Americans’ attitudes toward mental illnesses—how they’re caused, and how they’re treated—have changed dramatically over the course of the past decade.
But there’s one thing that hasn’t changed, says Penn Professor of Sociology Jason Schnittker: The way Americans view the people who actually suffer from mental illness.
In a recent study, Schnittker reports that even though more Americans today believe that mental illness has a genetic basis—in the past, many believed the mentally ill were responsible for their problems—they remain just as intolerant toward some mentally ill patients, especially schizophrenics, as they’ve ever been. Schnittker’s study, “An Uncertain Revolution: Why the Rise of a Genetic Model on Mental Illness Has Not Increased Tolerance,” was published in the online journal Social Science, and reveals that while Americans better understand mental illness today, and while more people are being treated for mental illness, Americans remain in some cases wary, untrusting and even frightened of the people battling those conditions.
“My study looks at the change [in attitudes toward mental illness] over a 10-year period, and during that time more people got on board with the idea that genes cause mental illness—everything from depression to alcoholism to schizophrenia,” Schnittker says. “So, too, did more people get on board with the idea that mental illness can be treated medically. But when we get to questions like, ‘Are you willing to be friends with somebody who is mentally ill,’ there’s not much change.”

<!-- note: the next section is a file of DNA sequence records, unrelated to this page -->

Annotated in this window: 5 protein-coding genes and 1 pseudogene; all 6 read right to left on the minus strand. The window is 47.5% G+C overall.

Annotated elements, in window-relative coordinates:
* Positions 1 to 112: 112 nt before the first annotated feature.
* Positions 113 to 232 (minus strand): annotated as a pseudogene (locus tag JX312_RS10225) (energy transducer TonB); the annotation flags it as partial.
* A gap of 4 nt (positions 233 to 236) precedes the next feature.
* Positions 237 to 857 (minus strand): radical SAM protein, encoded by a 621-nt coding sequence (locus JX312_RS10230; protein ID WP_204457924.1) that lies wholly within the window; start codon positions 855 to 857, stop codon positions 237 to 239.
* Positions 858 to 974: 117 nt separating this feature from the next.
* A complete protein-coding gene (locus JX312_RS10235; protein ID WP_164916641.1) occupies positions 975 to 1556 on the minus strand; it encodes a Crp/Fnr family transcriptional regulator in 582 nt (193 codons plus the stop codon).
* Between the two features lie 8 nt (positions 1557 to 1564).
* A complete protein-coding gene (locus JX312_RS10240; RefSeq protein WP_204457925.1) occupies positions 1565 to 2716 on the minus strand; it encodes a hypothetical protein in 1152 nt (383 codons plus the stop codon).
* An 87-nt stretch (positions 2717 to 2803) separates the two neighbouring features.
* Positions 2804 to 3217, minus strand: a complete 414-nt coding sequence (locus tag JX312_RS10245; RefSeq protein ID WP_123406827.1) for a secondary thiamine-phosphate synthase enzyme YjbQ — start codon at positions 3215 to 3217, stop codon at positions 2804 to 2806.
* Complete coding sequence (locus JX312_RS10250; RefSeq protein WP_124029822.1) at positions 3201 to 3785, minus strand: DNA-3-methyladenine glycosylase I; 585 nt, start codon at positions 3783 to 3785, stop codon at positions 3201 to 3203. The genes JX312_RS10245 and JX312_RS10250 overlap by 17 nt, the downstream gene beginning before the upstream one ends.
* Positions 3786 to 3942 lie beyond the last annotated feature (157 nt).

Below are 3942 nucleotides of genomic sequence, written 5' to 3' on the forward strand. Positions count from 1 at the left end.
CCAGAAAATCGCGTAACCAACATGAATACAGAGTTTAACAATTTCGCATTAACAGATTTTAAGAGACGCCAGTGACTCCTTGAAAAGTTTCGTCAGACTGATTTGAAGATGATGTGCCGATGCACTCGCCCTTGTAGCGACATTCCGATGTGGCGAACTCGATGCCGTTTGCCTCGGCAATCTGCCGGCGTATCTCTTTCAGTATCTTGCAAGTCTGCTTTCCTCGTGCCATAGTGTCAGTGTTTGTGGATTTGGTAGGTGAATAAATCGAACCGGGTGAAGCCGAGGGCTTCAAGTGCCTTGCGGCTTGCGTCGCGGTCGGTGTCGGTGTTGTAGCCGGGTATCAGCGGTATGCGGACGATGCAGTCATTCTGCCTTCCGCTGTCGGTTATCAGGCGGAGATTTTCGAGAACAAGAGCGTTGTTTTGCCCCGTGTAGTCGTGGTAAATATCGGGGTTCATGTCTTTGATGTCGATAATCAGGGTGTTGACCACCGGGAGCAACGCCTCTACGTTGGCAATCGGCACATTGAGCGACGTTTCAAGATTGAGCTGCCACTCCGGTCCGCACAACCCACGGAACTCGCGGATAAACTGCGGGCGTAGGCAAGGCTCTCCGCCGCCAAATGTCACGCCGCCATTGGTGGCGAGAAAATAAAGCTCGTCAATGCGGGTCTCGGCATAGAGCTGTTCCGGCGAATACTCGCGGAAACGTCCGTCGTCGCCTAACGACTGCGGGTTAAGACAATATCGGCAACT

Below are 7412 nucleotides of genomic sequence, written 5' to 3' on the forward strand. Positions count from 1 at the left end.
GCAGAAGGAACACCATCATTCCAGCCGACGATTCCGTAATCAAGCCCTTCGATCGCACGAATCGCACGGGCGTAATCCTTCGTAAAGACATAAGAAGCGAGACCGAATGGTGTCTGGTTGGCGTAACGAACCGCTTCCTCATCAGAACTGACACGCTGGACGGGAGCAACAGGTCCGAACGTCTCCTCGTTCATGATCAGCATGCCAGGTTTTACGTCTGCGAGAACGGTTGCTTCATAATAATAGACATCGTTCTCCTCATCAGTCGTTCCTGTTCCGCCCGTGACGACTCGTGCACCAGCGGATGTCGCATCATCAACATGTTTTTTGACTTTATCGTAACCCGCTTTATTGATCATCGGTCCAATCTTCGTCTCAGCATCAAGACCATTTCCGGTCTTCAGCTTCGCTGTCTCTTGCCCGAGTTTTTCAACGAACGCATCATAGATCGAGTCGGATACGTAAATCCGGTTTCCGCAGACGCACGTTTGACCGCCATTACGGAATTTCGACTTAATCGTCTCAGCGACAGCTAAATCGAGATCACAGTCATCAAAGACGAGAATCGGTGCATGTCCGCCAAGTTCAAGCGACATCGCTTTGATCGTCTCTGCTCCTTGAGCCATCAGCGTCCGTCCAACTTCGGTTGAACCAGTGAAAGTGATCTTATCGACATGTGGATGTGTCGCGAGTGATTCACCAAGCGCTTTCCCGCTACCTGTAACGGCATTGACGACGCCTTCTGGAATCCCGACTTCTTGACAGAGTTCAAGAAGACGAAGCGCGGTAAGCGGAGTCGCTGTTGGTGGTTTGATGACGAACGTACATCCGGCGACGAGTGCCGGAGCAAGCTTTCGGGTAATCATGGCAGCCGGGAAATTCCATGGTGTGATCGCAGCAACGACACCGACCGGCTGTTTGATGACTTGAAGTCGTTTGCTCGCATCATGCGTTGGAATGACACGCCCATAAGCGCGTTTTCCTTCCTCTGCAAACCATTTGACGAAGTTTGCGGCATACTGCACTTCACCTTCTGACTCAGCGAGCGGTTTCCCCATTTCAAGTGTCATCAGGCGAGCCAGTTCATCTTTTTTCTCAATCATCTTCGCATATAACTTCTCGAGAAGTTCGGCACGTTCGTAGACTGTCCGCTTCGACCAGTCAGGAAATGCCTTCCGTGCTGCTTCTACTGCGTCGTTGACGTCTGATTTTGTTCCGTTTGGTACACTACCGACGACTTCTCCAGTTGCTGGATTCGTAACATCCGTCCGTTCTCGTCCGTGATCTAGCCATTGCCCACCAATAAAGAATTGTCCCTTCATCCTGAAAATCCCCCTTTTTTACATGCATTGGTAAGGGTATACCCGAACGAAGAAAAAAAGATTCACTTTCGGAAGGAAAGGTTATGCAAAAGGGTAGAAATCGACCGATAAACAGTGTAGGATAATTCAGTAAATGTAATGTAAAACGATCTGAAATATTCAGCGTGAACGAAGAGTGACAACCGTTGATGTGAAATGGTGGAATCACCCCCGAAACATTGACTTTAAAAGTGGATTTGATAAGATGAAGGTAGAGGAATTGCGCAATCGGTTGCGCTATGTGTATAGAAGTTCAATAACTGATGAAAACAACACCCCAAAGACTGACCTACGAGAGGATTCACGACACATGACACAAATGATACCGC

Schnittker points out that Americans seem to view different mental illnesses through different lenses. People battling alcoholism and depression, for instance, are seen in a much more favorable light than they were in decades past. Back then, these illnesses may have been attributed to an individual’s laziness or lack of self-control.
Today, people battling these diseases are often viewed as sympathetic figures.
Just take a look, Schnittker says, at how Philadelphia Eagles fans embraced star offensive guard Shawn Andrews. Andrews was mysteriously absent from training camp for weeks before finally revealing that he has been battling severe depression. And though Andrews admitted he had serious concerns about how his teammates, coaches and fans would react, he said he was relieved to find everyone very understanding of his plight. “If there’s anybody that doubts me, nobody shows it,” Andrews told PhiladelphiaEagles.com. “There’s nothing but support here.”
Unfortunately, Schnittker says, the same level of understanding is not extended to schizophrenics.
The fact that more people understand schizophrenics aren’t at fault for their struggles doesn’t change the fact that most Americans don’t want to work with them, help them, or even associate with them.
The bottom line, Schnittker says, is that Americans view schizophrenics as “damaged” in a fundamental way. They view them as dangerous.
And even though massive efforts have been launched to help Americans overcome this bias, it hasn’t gone away. Schnittker isn’t sure when, or if, it ever will.
“There’s been real progress on issues we care about,” Schnittker says. “We know now that people with mental illness can be treated. There are more people on board with the idea that these treatments work. But there remains this shadow side where people just want to put distance between themselves and the mentally ill. That hasn’t changed much.”